Cristo Rey Kansas City, a Sisters of Charity of Leavenworth High School, opened August of 2006 and provides a Catholic, college prep education enhanced by an innovative Corporate Work-Study Program to culturally diverse students with economic need in the Kansas City metro area. Now in its first year, the school has enrolled 100 freshmen in its college prep curriculum and placed students in jobs at organizations and businesses throughout the Kansas City community.
Contact: Andy Stith, 816-457-6044
Web site: www.cristoreykc.org
Lawrence, MA – Notre Dame High School (2004)
Notre Dame High School is a family-centered, college preparatory, coeducational secondary school founded by the Sisters of Notre Dame de Namur whose charism is “to make known the goodness of God.” The school provides quality education to youth whose access to culturally sensitive, innovative Catholic education might otherwise be beyond their means.
Contact: Mark Reimer, 978-689-8222 ext. 14
Web site: www.ndhslaw.org
Los Angeles, CA – Verbum Dei High School (2002)
Verbum Dei has been called an oasis in the midst of one of the most notoriously violent neighborhoods. Located in the middle of Los Angeles’ Watts neighborhood, the school has been in “lock down” for several weeks during the past two school years because of gang wars in the nearby Nickerson Gardens housing complex. Verbum Dei is committed to holistically educating and developing students of southern Los Angeles to become leaders who are intellectually competent, spiritually rooted, and socially conscious.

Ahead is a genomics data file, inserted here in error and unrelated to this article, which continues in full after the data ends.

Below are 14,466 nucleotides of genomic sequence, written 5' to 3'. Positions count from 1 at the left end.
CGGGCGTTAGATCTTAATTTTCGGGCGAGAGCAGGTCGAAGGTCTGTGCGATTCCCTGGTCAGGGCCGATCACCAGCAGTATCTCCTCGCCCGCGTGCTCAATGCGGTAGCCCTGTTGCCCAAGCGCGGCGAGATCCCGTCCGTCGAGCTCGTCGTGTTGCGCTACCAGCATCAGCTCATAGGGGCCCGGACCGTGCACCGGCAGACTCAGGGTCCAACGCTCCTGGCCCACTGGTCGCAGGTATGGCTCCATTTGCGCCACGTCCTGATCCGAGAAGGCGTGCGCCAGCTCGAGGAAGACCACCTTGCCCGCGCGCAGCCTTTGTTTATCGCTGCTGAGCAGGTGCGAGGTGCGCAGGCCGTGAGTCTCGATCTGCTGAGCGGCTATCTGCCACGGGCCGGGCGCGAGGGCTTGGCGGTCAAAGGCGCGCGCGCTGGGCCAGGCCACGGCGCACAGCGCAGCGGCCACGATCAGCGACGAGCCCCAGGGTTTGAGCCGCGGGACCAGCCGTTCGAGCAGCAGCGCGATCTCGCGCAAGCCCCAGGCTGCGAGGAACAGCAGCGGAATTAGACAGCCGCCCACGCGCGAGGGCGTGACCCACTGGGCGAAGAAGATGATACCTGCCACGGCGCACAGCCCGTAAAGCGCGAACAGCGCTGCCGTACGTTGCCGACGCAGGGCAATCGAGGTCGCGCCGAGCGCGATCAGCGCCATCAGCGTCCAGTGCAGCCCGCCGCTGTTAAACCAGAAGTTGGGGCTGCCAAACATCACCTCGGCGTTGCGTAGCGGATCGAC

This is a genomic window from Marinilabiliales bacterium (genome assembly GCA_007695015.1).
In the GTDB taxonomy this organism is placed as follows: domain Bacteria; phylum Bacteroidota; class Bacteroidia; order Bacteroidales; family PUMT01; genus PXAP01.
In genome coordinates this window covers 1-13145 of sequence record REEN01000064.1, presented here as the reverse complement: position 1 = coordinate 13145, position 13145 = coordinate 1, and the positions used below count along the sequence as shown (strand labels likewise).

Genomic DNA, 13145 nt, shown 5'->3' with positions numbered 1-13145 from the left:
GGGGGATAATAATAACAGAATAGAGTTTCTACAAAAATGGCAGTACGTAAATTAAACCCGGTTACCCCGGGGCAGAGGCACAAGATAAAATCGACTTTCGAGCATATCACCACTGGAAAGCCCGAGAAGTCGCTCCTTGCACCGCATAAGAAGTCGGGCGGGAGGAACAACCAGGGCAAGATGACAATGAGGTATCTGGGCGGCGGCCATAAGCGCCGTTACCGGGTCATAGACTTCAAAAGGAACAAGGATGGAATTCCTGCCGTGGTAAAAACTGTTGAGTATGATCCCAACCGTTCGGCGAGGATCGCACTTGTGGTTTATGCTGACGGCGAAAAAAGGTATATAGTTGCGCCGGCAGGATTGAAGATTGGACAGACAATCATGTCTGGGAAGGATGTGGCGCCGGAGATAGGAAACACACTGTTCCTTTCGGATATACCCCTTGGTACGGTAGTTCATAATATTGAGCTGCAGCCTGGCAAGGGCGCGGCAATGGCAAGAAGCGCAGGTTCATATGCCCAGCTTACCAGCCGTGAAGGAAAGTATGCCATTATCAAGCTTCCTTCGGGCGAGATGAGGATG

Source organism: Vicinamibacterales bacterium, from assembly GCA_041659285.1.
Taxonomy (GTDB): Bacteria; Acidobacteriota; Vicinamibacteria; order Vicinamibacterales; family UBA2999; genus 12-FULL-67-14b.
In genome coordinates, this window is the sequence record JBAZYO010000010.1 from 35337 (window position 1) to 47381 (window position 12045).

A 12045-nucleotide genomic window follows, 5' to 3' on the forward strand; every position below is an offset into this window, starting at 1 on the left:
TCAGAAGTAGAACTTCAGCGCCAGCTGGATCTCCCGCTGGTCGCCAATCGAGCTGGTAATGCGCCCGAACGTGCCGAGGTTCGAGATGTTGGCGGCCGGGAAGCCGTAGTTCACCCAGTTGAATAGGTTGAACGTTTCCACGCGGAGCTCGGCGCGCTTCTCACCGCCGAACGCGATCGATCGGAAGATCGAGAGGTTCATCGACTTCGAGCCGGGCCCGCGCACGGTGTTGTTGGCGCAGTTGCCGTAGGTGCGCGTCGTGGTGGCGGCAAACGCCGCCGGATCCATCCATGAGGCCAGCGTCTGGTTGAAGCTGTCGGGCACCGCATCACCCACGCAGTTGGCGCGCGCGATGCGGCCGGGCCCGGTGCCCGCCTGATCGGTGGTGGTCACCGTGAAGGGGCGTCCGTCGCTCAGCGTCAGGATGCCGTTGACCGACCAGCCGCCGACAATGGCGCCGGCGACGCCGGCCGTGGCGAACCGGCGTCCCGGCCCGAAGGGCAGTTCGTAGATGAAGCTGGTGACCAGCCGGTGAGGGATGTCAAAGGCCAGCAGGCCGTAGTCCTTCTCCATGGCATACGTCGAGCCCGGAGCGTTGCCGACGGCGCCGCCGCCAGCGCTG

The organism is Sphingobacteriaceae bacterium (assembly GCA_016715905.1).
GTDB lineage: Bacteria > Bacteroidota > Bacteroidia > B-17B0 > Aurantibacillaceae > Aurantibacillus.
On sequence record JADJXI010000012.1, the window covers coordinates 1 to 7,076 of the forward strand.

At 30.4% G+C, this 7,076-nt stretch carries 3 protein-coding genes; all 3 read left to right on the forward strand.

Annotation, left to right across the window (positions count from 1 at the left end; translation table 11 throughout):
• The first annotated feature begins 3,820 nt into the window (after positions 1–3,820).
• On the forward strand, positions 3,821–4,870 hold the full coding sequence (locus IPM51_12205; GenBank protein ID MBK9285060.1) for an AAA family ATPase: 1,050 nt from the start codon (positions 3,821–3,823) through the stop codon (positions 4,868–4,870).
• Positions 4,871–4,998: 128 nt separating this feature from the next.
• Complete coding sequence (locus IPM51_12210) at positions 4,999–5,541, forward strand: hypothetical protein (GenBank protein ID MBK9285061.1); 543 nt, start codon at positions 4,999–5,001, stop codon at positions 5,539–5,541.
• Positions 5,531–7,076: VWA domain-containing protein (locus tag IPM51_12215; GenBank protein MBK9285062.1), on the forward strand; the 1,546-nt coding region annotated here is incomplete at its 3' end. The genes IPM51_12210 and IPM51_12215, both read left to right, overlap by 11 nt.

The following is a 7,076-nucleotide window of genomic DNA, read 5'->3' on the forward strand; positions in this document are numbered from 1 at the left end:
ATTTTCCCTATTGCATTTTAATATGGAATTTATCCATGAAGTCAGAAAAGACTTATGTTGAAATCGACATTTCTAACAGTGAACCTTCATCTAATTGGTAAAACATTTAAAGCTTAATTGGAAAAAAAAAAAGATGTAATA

Contact: Don Morgan, 323-564-6651 ext. 49
Web site: www.verbumdei.us
New York, NY – Cristo Rey New York High School (2004)
Cristo Rey New York High School is a coeducational, college preparatory Catholic school whose mission is to provide an affordable alternative to low-income urban families for a small, quality, value-laden high school. The school is designed to reach students who would normally be unable to afford a Catholic or private secondary education. Cristo Rey New York High School has enrolled 120 students in their new freshman class, increasing the school’s population to 188 students in grades 9 and 10 this year, and will add a new freshman class each year until the school reaches its capacity with 400 students in grades 9-12 in 2007.
Contact: Jessica Dawson O’Brien, 212-996-7000 ext. 202
Web site: www.cristoreyny.org
Portland, OR – De La Salle North Catholic High School (2001)